Mario Draghi: The Man Who Would Save Europe
There is one reality for bankers, another for the rest of us. That is the lesson most easily drawn from the Jan. 10 press conference of the European Central Bank (ECB). Just hours earlier, Greece had released its latest labor statistics: a steep overall jobless rate of 26.8% masking even worse news for young Greeks, with over half of them — an astonishing 56.6% — out of work. The human toll of the country’s struggle to avoid a ragged departure from the European single currency could scarcely be starker. In 2012 the 17-nation euro zone lost more than 2 million jobs as it grappled with its fierce debt crisis. Yet the mood at the ECB, and especially of its president Mario Draghi, appeared chipper, at least by the sobersided standards of the institution and the office holder. “We spoke a lot about contagion when things go poorly, but I believe there is a positive contagion when things go well,” he said. “And I think that’s also what is in play now. There is a positive contagion.” ...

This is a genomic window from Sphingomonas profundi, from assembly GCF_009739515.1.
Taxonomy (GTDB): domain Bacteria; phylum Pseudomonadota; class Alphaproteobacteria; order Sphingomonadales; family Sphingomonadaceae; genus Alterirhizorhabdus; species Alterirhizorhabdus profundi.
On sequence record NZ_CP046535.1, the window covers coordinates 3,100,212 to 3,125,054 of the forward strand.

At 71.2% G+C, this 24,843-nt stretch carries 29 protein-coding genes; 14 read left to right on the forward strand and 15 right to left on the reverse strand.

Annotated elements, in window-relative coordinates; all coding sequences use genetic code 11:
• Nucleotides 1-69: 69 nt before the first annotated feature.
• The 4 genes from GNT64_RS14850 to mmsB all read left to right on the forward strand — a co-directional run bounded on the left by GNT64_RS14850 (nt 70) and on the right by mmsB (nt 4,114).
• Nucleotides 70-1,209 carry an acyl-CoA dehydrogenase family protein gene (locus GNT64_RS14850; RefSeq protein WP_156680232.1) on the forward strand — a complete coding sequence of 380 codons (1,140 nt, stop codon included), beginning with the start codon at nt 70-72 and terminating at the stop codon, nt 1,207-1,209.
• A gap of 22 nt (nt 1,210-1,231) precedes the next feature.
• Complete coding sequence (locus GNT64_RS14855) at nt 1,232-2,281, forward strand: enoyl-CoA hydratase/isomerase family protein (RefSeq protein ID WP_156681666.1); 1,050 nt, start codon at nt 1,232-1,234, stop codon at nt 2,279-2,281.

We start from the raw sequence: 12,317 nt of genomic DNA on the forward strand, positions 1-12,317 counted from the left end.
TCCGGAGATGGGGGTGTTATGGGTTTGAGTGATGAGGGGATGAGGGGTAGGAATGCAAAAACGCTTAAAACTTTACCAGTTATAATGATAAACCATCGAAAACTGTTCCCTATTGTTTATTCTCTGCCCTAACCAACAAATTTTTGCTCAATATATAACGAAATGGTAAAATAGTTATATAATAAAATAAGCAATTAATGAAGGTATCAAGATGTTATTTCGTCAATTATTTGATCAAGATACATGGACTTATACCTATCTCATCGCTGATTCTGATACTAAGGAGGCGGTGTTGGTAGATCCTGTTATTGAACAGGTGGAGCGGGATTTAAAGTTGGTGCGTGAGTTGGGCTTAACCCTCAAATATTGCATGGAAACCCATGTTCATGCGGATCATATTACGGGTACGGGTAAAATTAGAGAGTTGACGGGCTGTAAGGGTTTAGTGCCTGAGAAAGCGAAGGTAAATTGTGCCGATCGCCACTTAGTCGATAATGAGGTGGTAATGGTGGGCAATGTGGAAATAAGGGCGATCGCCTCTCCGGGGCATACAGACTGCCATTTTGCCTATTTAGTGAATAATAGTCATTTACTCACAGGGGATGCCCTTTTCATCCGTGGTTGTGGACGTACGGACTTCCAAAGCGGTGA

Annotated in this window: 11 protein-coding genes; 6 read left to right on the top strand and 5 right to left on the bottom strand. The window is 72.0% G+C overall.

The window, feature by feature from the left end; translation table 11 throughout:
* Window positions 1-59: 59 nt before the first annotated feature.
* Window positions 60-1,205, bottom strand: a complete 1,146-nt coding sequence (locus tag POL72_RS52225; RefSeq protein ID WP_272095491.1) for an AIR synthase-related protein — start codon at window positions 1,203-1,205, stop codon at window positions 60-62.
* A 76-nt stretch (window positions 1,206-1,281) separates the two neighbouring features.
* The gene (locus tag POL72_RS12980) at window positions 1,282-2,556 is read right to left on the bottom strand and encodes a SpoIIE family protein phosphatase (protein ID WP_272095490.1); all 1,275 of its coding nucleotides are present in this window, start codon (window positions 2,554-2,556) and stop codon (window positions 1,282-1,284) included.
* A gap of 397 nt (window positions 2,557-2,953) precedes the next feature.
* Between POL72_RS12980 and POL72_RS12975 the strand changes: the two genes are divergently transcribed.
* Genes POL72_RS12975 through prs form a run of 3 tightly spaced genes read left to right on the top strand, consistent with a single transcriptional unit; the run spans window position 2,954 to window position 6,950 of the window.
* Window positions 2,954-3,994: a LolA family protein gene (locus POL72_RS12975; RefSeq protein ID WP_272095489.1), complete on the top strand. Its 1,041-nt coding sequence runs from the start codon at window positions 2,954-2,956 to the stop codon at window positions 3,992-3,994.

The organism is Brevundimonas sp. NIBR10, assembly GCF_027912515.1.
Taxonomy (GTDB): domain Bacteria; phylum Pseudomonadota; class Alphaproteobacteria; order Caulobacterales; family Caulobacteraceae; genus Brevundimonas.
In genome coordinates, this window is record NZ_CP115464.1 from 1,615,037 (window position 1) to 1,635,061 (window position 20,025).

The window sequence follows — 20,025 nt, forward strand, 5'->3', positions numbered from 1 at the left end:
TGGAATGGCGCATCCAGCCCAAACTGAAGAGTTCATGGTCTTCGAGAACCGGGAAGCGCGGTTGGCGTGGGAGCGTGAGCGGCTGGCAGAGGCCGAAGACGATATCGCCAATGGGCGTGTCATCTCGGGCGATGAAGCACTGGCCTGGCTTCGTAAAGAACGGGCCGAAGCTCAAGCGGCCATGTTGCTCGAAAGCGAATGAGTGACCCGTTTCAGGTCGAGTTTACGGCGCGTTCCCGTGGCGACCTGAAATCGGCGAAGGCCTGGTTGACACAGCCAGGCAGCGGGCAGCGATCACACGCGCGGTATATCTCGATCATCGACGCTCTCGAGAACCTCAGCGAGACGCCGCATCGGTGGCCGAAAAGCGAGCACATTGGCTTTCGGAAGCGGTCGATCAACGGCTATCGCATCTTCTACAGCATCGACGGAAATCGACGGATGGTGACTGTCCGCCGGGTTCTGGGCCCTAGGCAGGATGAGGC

Eurozone Unemployment Rises to New Record
(BRUSSELS) — Unemployment in the 17-country eurozone rose to a record of 11.6 percent in September as large parts of the region slide toward recession. The rate reported by Eurostat, the EU’s statistics office, on Wednesday is an increase from an upwardly-revised 11.5 percent in August. Spain has the highest unemployment rate in the eurozone at 25.8 percent. Greece is not far behind at 25.1 percent, though its figure relates to July. Both countries, which are at the epicenter of Europe’s three-year debt crisis, have youth unemployment above 50 percent. Separately, Eurostat reported that inflation in the eurozone fell modestly to 2.5 percent in the year to October, from the previous month’s 2.6 percent. Inflation is still above the European Central Bank’s target of just below 2 percent. MORE: Why the Economic Outlook for Spain Is Positively Dismal